William Shakespeare and George Bernard Shaw are the raisons d’être for the Stratford and Shaw Festivals in Ontario, where those venerated playwrights (and others) are staged by world-class directors, actors and designers. The venues being a couple hours’ drive apart makes a tandem visit a piece of cake, but an either-or coin-flip would be a no-lose. I recently attended both.
When, in Shakespeare’s only double-titled play, “Twelfth Night or What You Will,” shipwreck-survivor Viola assumes a man’s dress, demeanor and name (Cesario), she and her twin brother Sebastian are indistinguishable from one another, causing no end of confusion among their would-be paramours. Viola digs her employer Orsino, who knows her as Cesario, while Orsino yearns for Olivia, who lusts for Cesario. Talk about your triangles!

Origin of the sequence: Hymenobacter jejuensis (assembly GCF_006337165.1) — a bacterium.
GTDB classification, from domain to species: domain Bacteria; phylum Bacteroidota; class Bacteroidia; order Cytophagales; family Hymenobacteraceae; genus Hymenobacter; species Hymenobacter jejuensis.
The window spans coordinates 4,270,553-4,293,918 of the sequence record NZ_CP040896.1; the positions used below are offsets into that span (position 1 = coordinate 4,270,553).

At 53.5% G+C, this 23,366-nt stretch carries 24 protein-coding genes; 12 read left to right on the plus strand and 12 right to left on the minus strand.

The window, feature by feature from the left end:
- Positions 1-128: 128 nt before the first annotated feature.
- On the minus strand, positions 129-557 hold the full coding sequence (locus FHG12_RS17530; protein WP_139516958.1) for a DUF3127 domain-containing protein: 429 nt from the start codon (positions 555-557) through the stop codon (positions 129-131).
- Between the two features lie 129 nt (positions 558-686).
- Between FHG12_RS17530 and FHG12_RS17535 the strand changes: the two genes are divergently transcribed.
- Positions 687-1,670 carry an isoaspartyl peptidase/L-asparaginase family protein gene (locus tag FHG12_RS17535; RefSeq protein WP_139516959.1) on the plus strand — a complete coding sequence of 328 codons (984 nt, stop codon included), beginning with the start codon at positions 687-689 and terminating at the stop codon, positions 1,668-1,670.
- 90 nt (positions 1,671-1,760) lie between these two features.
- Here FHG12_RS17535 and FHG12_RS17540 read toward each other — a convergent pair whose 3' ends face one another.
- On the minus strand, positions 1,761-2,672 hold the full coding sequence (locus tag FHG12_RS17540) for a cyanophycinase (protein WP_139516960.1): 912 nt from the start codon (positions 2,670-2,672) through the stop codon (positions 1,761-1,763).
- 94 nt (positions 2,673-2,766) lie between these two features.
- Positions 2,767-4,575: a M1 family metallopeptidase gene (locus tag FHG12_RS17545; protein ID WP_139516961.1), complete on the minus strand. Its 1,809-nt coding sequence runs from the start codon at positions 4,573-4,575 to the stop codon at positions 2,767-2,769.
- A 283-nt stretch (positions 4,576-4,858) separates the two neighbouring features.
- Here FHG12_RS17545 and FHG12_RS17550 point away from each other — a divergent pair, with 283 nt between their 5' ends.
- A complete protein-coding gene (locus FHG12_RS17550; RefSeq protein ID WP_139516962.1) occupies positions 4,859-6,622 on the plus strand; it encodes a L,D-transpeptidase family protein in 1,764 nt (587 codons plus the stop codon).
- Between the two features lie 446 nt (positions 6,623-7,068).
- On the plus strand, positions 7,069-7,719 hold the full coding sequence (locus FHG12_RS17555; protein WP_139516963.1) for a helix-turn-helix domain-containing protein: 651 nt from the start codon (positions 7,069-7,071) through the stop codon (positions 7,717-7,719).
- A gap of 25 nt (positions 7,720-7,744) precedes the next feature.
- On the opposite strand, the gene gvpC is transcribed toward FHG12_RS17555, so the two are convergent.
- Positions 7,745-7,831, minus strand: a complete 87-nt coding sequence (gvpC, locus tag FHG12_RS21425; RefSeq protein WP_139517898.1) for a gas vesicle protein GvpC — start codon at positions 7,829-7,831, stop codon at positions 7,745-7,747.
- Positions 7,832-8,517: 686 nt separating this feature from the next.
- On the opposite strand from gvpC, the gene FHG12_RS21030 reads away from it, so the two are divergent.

Meanwhile, Olivia’s over-imbibing uncle Sir Toby Belch and his pals plot with the maid Maria to humiliate Olivia’s supercilious servant Malvolio. Under Martha Henry’s adept direction, the play’s romantic and comical themes are both fully explored and neatly meshed (alas, not always the case).
“Twelfth Night”’s luminous Olivia, Shannon Taylor, and its supremely funny Sir Toby, Geraint Wyn Davies, also play Lady and Sir Peter Teazle in Richard Brinsley Sheridan’s 1777 “The School for Scandal,” as funny a play as was written between Shakespeare and Shaw.